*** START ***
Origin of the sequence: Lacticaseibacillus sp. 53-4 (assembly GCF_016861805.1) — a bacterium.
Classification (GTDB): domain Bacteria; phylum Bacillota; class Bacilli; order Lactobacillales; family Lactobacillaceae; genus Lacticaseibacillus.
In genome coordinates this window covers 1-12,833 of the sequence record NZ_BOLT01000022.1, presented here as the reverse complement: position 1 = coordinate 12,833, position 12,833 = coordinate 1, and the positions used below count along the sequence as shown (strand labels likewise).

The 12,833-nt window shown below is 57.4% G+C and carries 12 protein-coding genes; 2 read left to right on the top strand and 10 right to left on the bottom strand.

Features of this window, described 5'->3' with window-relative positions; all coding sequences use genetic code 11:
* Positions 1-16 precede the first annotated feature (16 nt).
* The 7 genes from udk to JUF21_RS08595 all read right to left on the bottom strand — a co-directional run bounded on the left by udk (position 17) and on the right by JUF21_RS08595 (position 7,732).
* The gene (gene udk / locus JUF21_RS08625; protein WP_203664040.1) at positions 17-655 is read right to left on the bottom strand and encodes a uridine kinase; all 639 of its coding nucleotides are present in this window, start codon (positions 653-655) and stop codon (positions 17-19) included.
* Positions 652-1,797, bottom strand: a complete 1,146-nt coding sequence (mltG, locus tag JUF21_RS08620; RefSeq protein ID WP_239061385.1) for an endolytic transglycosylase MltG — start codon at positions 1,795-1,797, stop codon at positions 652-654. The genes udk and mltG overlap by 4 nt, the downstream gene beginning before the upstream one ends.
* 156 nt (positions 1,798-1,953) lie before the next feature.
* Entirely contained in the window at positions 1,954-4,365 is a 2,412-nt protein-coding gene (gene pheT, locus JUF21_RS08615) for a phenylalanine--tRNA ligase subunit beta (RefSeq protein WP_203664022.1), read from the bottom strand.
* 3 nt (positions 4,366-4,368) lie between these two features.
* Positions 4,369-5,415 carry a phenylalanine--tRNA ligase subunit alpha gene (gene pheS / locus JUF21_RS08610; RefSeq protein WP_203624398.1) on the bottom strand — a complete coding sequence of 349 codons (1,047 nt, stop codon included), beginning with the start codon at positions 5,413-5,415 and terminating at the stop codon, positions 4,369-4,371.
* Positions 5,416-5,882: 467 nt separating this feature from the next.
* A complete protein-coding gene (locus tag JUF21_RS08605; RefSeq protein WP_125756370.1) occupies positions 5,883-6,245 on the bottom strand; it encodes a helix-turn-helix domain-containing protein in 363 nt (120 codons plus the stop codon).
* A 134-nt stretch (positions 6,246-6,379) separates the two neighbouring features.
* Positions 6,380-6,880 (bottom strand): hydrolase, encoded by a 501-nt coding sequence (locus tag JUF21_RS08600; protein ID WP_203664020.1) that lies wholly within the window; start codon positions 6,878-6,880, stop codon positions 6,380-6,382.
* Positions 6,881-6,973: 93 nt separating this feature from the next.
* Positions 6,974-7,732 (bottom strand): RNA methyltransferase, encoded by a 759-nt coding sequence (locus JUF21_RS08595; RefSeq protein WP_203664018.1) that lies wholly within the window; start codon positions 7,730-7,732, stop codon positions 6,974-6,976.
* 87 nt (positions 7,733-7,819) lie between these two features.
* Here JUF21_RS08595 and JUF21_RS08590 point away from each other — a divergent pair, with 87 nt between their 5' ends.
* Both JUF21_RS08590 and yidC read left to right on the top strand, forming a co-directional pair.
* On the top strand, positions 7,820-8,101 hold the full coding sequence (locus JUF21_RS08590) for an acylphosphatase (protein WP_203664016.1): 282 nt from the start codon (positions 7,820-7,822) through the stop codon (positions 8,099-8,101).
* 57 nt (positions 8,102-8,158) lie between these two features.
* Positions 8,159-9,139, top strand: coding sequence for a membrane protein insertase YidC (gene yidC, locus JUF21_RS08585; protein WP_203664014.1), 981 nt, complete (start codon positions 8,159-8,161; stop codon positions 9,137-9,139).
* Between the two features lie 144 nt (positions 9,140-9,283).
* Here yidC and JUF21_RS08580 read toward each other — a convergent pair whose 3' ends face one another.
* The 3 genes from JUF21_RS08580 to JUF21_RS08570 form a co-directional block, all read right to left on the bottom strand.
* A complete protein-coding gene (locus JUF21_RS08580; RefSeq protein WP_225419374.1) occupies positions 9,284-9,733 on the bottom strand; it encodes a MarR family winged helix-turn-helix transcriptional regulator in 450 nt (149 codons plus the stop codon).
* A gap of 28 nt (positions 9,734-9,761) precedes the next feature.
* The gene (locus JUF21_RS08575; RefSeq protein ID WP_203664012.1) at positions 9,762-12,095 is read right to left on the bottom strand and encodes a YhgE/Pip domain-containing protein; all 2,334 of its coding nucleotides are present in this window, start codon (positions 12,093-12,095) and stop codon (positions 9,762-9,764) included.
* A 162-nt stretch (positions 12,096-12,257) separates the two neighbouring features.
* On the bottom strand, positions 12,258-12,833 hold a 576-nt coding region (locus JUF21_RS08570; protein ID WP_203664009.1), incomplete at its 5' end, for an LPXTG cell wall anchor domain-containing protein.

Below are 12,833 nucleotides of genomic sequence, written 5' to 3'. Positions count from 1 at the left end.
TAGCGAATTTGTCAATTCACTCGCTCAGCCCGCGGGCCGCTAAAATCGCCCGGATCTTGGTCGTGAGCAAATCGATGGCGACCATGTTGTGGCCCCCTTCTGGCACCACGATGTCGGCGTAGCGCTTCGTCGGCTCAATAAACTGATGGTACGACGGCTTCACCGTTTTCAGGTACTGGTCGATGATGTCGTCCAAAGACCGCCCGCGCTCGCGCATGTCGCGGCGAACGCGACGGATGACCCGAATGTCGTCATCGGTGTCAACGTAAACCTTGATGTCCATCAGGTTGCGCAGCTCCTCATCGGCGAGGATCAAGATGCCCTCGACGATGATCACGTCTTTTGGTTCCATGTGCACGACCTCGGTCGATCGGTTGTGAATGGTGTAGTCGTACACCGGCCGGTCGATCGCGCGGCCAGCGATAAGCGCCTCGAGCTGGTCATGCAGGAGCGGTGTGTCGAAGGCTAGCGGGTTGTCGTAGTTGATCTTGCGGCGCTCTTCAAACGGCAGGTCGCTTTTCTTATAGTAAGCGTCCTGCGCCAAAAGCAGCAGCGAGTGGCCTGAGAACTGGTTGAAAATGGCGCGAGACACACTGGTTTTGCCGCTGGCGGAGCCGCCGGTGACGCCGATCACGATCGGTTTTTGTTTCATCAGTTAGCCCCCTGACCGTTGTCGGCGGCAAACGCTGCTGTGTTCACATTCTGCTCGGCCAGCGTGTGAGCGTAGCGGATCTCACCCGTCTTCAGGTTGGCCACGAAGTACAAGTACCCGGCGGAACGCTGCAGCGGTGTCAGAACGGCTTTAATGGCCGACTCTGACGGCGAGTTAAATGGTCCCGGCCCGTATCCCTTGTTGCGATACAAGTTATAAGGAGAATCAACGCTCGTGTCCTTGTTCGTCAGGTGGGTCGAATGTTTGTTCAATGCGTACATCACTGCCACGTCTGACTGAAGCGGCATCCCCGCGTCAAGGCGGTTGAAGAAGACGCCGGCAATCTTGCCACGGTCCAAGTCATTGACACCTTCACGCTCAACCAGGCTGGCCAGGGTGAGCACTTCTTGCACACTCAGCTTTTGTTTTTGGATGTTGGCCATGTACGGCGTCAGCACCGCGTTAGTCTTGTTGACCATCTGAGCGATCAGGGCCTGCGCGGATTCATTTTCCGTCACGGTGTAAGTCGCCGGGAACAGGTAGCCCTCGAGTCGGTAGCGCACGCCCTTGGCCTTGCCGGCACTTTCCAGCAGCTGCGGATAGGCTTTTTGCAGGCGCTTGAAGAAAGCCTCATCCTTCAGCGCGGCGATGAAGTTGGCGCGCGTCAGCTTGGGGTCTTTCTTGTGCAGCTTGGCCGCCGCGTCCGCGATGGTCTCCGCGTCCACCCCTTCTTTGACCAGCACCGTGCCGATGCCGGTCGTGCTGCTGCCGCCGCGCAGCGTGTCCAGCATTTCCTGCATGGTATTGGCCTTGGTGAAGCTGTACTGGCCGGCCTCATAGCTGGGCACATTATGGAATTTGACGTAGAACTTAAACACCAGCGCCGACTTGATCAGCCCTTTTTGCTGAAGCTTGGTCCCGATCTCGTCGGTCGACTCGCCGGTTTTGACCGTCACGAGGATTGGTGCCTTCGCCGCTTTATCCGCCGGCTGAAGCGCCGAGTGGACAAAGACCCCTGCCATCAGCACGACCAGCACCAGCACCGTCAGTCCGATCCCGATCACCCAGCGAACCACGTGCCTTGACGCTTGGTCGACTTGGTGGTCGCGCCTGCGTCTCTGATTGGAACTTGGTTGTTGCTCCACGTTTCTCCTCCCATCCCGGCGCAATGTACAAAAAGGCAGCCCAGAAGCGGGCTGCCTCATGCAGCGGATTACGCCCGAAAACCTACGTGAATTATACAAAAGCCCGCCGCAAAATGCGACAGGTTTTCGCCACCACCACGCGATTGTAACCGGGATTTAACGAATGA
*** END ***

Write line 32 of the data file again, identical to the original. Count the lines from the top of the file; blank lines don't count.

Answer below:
* A 162-nt stretch (positions 12,096-12,257) separates the two neighbouring features.